Norway (Mainland)                     2.3        2.6        2.7       2.7       2.7          2.8       2.6*        2.5*   2.4          2.0
     Switzerland                           1.3        1.1        1.7       1.8       1.1          1.6       1.4         1.9    1.4          1.8
     Australia                             2.8        2.7        3.1       3.1       2.6          3.1       3.0         2.9    3.0          3.2
     S. Korea                              2.5        3.0        3.3       3.2       3.0          3.7       3.3         3.5    3.6          4.0
     Taiwan                                3.3                   3.3                 3.6          4.1        -           -     3.9          4.5
     Emerging economies
     Brazil                                2.7                   3.5                 3.3          3.9       3.5         4.0    4.0          4.2
     Russia                                2.9        3.3        3.9       3.9       3.3          3.8       3.7         3.9    3.8          3.9
     Poland                                1.5        1.9        3.0       3.0       1.5          2.9       1.2         2.2    2.1          2.7
     Czech Republic                        -0.1       0.3        1.4       1.7       0.3          1.9       0.0         1.9    0.8          2.8
     Slovakia                              1.6        2.0        3.2       3.0       1.5          2.7       1.1         2.9    2.8          3.6
     Romania                               1.3        2.0        2.1       2.6       1.5          2.6       1.6         2.5    2.5          3.0
     Ukraine                               1.5        2.8        3.3       3.3       2.2          3.6        -           -     3.5          3.5
     Kazakhstan                            5.3        5.3        5.8       5.8       5.8          6.3        -           -     5.7          6.0
     *Total economy instead of "Mainland" GDP

Source: IMF, EU Commission, Consensus Economics, SG Cross Asset Research/Economics

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                                                Test-driving the recovery

              Anchor Themes (Summary)
              Progress on post-crisis economic repair sits at the heart of our forecast and each section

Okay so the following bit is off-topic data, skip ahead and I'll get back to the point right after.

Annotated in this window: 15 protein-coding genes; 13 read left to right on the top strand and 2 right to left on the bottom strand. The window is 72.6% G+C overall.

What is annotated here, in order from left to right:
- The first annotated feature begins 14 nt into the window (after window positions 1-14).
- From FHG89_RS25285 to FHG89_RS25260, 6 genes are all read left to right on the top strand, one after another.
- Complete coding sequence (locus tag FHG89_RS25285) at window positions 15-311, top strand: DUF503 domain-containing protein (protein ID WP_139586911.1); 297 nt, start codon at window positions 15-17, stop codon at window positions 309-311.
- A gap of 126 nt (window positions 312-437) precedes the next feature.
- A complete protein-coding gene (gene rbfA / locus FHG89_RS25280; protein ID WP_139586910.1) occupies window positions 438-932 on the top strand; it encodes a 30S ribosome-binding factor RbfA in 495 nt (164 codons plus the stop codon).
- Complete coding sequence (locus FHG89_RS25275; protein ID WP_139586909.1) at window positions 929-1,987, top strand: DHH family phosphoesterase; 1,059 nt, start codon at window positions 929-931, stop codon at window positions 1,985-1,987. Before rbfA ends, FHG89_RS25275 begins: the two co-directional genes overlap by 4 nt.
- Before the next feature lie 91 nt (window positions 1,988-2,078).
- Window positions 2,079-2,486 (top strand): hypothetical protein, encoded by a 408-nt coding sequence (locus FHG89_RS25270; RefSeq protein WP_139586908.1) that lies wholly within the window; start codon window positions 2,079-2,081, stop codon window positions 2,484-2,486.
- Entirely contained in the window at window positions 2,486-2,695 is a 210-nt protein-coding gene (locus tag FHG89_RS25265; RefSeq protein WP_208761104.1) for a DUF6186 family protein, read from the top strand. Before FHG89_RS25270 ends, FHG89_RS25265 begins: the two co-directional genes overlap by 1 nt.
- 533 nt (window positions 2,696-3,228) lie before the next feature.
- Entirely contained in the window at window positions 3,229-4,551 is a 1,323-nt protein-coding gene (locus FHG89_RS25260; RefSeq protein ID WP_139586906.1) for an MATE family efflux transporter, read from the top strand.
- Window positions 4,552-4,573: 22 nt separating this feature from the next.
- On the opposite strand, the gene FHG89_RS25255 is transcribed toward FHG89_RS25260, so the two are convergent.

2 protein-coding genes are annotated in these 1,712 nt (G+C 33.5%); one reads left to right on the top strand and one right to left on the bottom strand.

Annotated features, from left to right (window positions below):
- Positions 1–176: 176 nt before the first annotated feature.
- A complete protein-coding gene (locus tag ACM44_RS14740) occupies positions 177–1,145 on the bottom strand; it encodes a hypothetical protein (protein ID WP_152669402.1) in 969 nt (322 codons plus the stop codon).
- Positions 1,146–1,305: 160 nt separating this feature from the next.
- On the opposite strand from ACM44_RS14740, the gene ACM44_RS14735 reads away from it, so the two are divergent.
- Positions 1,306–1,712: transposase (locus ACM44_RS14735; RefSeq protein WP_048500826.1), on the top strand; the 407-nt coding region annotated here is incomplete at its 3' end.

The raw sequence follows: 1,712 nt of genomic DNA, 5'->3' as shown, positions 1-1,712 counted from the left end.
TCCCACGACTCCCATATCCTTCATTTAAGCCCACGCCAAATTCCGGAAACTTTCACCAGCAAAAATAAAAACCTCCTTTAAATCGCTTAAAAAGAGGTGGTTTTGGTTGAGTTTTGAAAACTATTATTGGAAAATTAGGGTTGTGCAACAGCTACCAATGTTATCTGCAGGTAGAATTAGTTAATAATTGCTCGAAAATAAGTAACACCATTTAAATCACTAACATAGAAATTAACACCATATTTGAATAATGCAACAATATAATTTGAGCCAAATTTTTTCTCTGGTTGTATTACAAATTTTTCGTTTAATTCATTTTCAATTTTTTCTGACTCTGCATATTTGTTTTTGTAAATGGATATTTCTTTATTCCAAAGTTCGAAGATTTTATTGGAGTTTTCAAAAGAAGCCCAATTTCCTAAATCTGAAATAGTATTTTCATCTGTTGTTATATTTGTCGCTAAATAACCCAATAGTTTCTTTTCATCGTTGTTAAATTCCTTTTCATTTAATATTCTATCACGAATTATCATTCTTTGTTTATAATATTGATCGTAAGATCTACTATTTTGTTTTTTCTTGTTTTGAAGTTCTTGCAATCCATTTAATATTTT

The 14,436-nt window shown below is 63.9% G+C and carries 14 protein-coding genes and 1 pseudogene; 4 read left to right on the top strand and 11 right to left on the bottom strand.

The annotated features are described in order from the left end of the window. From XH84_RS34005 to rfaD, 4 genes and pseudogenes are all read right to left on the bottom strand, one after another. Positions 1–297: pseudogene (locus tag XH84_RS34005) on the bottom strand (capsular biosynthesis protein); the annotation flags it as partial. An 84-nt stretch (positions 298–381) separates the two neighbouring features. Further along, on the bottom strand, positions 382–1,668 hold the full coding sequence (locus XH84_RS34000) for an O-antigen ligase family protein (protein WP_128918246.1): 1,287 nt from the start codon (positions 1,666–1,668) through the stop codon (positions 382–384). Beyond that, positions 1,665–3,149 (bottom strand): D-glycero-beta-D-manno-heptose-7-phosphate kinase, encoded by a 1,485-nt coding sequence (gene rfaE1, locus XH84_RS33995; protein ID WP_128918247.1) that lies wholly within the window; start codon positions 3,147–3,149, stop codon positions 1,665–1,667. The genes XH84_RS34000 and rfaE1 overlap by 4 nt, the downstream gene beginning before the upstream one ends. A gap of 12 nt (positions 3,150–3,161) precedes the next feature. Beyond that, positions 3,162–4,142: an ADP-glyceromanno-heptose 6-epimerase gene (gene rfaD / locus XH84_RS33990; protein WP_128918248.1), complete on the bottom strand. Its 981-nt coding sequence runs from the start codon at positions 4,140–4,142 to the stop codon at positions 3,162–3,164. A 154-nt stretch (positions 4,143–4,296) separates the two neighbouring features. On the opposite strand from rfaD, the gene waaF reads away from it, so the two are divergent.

outlines an anchor theme and defines the key assumptions behind our new forecasts.

              1. Recovery green light in the US; still red in euro periphery: We identify five pre-
              requisites for sustainable recovery: (1) well advanced deleveraging, (2) repair of credit
              channels, (3) reduced policy uncertainty, (4) no significant housing overhang and (5) no
              supply-side constraint. Taking a snapshot across the advanced economies, our traffic light
              system for sustainable recovery is flashing green in the US, indicating that conditions for
              sustainable recovery are now present. In the euro area, a mixed picture still prevails with an
              abundance of red still present in the periphery. This underpins our call for still-lacklustre
              growth in the region with only gradual repair paving the way for recovery medium-term. In the
              UK, both recovery fundamentals and policy point to an economy still in the slow lane. But
              while conditions for sustainable recovery are still far from present in Japan, a policy boost will
              deliver a short-term growth boost.

              2. Life with higher bond yields: Signs of US recovery have already ignited a lively debate on
              QE exit. Our central scenario assumes continued QE out to the final months of 2013, albeit at
              a slower pace in the fourth quarter. Academic theory suggests that central bank stock
              holdings as opposed to flows dominate the QE impact on bond yields. In practice, however,
              we believe that flows may have a greater impact than is suggested by economic theory. As
              markets price in QE exit, bond yields will head north; our forecast is 2.75% on the 10-year
              bond by year-end and 5.10% by 2017. The risk is, however, to see US bond yields move
              higher, sooner. The US dollar will also absorb part of the QE adjustment burden.

              3. German Diet still on the menu: As we head to press, Italy remains without a government
              in the wake of the anti-“German Diet” vote at the 24-25 February elections. Germany has
              taken a much more flexible approach than generally recognised outside the country in its
              handling of the euro debt crisis. Inside Germany, the risk is than the election on 22 September
              risks delivering another protest vote; this time against Chancellor Merkel’s cooperative
              approach. A key assumption driving our forecast is that additional austerity will be required
              notably of Spain and France (albeit with further pushing back of budget targets) in 2014. We